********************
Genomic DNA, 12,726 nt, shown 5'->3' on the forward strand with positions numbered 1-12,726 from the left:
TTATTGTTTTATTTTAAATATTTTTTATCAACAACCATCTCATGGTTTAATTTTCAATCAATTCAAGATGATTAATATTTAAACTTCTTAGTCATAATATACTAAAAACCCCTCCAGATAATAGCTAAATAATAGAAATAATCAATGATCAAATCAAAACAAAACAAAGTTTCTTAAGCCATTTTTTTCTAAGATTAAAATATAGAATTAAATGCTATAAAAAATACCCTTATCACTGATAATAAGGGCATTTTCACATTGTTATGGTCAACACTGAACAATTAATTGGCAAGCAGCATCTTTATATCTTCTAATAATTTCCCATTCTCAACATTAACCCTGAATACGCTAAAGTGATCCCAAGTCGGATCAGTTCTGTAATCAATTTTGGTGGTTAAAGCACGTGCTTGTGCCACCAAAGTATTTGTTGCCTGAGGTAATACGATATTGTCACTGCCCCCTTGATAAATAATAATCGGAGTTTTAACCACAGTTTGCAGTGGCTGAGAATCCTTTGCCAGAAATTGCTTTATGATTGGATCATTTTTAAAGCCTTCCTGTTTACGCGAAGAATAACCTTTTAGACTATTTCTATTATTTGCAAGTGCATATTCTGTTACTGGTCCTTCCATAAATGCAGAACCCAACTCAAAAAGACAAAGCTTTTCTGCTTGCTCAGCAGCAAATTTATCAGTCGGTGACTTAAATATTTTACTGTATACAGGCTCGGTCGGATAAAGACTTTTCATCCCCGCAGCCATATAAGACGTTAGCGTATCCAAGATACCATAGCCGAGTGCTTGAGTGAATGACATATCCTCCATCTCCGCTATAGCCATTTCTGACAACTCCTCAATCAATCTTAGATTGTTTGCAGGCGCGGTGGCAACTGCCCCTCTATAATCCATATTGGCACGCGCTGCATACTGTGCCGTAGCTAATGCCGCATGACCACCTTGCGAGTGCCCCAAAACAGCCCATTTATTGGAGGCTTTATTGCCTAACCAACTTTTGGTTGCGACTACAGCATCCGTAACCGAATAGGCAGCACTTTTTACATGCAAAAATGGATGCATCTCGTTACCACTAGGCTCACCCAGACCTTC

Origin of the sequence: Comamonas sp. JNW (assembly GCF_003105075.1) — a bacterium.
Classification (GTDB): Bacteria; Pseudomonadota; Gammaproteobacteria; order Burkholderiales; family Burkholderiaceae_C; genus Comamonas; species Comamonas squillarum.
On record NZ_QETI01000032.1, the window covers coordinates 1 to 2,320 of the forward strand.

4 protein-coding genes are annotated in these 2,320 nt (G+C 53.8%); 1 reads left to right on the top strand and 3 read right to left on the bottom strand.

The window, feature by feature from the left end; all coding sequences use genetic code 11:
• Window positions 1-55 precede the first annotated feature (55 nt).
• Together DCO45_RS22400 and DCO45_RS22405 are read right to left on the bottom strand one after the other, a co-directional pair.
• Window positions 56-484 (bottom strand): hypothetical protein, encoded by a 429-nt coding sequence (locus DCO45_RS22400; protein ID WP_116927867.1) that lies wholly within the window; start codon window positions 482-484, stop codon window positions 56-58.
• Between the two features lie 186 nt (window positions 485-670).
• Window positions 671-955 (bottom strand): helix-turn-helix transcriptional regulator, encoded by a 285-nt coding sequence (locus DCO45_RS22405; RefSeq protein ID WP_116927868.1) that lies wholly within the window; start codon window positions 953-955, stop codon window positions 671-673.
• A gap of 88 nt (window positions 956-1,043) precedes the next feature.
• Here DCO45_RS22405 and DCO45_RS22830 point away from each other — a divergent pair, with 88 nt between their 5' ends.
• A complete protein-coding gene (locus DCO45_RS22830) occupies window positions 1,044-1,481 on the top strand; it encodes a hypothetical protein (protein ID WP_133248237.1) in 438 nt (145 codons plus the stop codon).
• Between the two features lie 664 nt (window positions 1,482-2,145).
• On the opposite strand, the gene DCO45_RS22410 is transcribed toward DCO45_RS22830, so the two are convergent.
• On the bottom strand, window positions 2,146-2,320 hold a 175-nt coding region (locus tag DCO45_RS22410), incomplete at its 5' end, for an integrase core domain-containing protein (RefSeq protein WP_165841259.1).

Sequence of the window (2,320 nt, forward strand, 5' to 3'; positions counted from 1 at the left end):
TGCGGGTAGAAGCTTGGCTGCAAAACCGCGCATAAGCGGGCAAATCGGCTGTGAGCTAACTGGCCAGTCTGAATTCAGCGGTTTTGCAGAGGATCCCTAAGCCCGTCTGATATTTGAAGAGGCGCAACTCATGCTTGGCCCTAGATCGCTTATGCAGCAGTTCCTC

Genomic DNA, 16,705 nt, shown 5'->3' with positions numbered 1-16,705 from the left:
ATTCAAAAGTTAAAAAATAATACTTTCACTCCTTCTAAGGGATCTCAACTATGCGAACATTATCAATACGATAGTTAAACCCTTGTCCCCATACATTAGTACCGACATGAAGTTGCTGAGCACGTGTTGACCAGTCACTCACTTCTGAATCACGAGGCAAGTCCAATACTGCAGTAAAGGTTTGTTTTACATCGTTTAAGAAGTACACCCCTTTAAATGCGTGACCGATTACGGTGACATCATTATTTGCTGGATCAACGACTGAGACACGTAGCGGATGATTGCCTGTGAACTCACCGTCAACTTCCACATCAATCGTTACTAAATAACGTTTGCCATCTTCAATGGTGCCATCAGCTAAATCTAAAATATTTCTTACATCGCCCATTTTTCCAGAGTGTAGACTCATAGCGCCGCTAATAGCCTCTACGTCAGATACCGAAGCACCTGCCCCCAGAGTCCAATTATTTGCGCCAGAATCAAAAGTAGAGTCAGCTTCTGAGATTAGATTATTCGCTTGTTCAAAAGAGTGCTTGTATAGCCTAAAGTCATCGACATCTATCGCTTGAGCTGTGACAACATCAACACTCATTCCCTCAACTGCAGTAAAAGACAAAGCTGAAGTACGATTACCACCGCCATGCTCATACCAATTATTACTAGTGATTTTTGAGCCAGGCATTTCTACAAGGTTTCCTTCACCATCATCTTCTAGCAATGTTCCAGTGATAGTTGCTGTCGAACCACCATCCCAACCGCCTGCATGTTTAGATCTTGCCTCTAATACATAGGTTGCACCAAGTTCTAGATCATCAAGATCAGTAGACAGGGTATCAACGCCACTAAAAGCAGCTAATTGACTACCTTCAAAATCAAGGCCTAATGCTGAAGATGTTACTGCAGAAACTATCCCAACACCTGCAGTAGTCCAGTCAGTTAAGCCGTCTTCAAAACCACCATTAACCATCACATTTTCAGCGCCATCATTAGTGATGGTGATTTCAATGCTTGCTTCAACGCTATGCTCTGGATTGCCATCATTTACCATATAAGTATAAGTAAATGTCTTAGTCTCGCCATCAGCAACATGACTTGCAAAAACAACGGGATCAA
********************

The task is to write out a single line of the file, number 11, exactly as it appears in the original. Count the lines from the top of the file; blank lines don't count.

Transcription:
• Between the two features lie 186 nt (window positions 485-670).